—By Alessandro Camaioni
“It’s not you, it’s me – really. And by that, I mean it’s you.”
This is the way (well, kind of) Vodafone, then EE shortly after, have broken up with Phones 4u, compromising its future as a profitable business. Claiming their will to establish a stronger, more direct link with consumers, UK mobile networks seem to have started a trend towards consolidating their sales channels.
It’s not simple to imagine what the implications will be, and whether it’s leading to a potential market collapse. Phones 4u owner and founder John Caudwell has accused the networks of “collusion,” Tweeting of a “co-ordinated attempt to kill off” the independent retailer and asking authorities to scrutinise their behaviour.
Operators like EE see it as a change in their sales strategy, driven by “developments in the marketplace” and their need to repay the costs of infrastructural investments in ultra-fast broadband and LTE networks faster, by cutting resellers’ commissions.
Phone manufacturers (OEMs) find themselves without a key customer, which makes an immediate impact on their distribution strategies. iPhone 6 pre-orders were cancelled by Phones 4u, which will affect investments already made in the UK retailer (e.g., marketing, permanent fixtures and merchandise).
So, what’s going to happen now?
Setting aside plot theories, Vodafone and EE (as well as O2 and Three) emerge as immediate winners: one big retail competitor is gone and they will probably buy the best locations at a “very friendly” price — good news for thousands of Phones 4u employees (sadly, not for all), but could we say the same about the mobile retail market?
Is Dixons Carphone, a dead man walking now? John Caudwell, in another of his raging Tweets, foresees a similar destiny for the only remaining UK independent retailer, as its profitability relies on the same business model (i.e., a bunch of big suppliers responsible for 80% of revenues).
After the Dixons Retail-Carphone Warehouse merger, that retailer might not be as fragile as Phones 4u was. Actually, Dixons Carphone could represent a key partner for mobile networks in the future: the Internet of Things is literally happening NOW, with a growing number of gadgets, “wearables” and home appliances imagined to exist as always-connected-devices. If Operators want a slice of that data plan, they will need to form ties with someone like Dixons Carphone, leveraging their retail presence to drive sales. Not least, Dixons employees’ good reputation in nurturing customer relationships and extensive product expertise (beyond mobile phones) is a precious asset and one Operators are happy not to sustain the cost of.
On the other hand, consumers’ risk of losing bargaining power surely exists, but for now it might be slightly overrated. The collapse of Phones 4u represents a shift in shoppers’ behaviour. As a physical showroom, Phones 4u was providing a service nowadays replaced by online comparison websites. In addition, it was also slow to reimagine how to service a global market where the subsidisation of mobile phones is less of a norm (T-Mobile and AT&T in the USA): a fatal combination of short sightedness and bad planning.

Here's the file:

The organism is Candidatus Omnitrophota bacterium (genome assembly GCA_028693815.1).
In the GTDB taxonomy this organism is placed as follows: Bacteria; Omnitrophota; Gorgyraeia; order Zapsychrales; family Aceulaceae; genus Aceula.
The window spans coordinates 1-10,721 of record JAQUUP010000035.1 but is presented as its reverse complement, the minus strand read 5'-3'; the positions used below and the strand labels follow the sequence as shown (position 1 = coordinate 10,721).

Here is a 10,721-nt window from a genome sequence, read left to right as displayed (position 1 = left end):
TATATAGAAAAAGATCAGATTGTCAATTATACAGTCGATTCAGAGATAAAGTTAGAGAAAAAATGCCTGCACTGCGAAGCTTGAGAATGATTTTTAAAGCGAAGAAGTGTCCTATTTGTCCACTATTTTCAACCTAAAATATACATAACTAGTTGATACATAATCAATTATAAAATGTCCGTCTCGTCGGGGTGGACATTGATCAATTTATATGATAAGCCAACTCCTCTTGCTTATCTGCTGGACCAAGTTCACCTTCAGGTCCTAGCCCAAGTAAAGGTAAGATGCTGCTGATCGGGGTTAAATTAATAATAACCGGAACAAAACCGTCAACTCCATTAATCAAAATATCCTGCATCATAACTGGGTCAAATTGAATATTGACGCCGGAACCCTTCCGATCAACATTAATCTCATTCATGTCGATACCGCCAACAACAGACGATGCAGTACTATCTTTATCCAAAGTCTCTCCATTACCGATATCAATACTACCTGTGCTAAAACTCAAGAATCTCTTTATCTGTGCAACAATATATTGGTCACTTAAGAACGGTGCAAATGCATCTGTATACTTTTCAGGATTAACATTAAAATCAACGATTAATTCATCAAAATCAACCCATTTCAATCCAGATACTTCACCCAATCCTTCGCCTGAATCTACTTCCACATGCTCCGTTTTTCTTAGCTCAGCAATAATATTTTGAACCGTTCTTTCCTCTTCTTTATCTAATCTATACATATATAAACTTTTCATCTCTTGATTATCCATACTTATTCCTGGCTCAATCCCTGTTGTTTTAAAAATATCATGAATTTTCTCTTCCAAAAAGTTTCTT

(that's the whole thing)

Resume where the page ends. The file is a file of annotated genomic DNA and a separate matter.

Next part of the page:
The evolution of smartphone technology, wider choice of models available at any price range, and proliferation of inexpensive MVNOs (Mobile Virtual Network Operators) is changing the way we shop the category. Once driven by how many free minutes and SMSs we could get for £x, the choice is now based on preference for smartphone brand and model. Once shoppers purchase an unlocked device, they can turn to the most convenient tariff plan: a process that can start and finish online.
The opportunity for OEMs appears clear, as they could also benefit from the gap left by Phones 4u and build a closer link with shoppers. Some might decide to cherry-pick the best-located stores vacated by Phones4u to grow their High Street visibility, a move that wouldn’t make sense without also increasing their digital presence and strengthening both their investments in e-tailer platforms (Alibaba IPO, anyone?) and their direct sales channels.
And if the EU and other authorities were to turn the recent networks’ moves down (anti-trust regulations), “richer” brands like Apple or Samsung might decide to read the situation as a chance to step in as a Virtual or Physical Network (a fancy “Galaxy Network”) with compelling offers tailored to get even closer to customers and how they use their devices.
A step away from the edge of the cliff.
Ultimately, the whole story is not shockingly new. Strong brands crave ownership of the relationship with consumers from start to finish: it’s the Holy Grail of marketing. Mobile Operators saw the opportunity to do so — it would have been foolish not to.
Apple’s success relies heavily on this strong relationship. It’s a success based not only on inspirational keynotes, beautifully designed products and futuristic stores, it’s built on well-working call centres and effective customer service (e.g., fast device replacement.
Not being in full control of the conversation with consumers exposes brands to potential flaws across the purchase cycle.
Understanding that, Vodafone, EE, O2 and Three took a step toward nurturing THEIR relationship with THEIR shoppers — a step away from the complete commoditisation of their services — towards higher margins and ARPUs, increasing the value they can deliver to their customers through a total brand experience.
Will smartphone manufacturers see this as an opportunity to take a step in the same direction? It could not be a better time to do so.
Alessandro Camaioni is a Senior Planner at Momentum London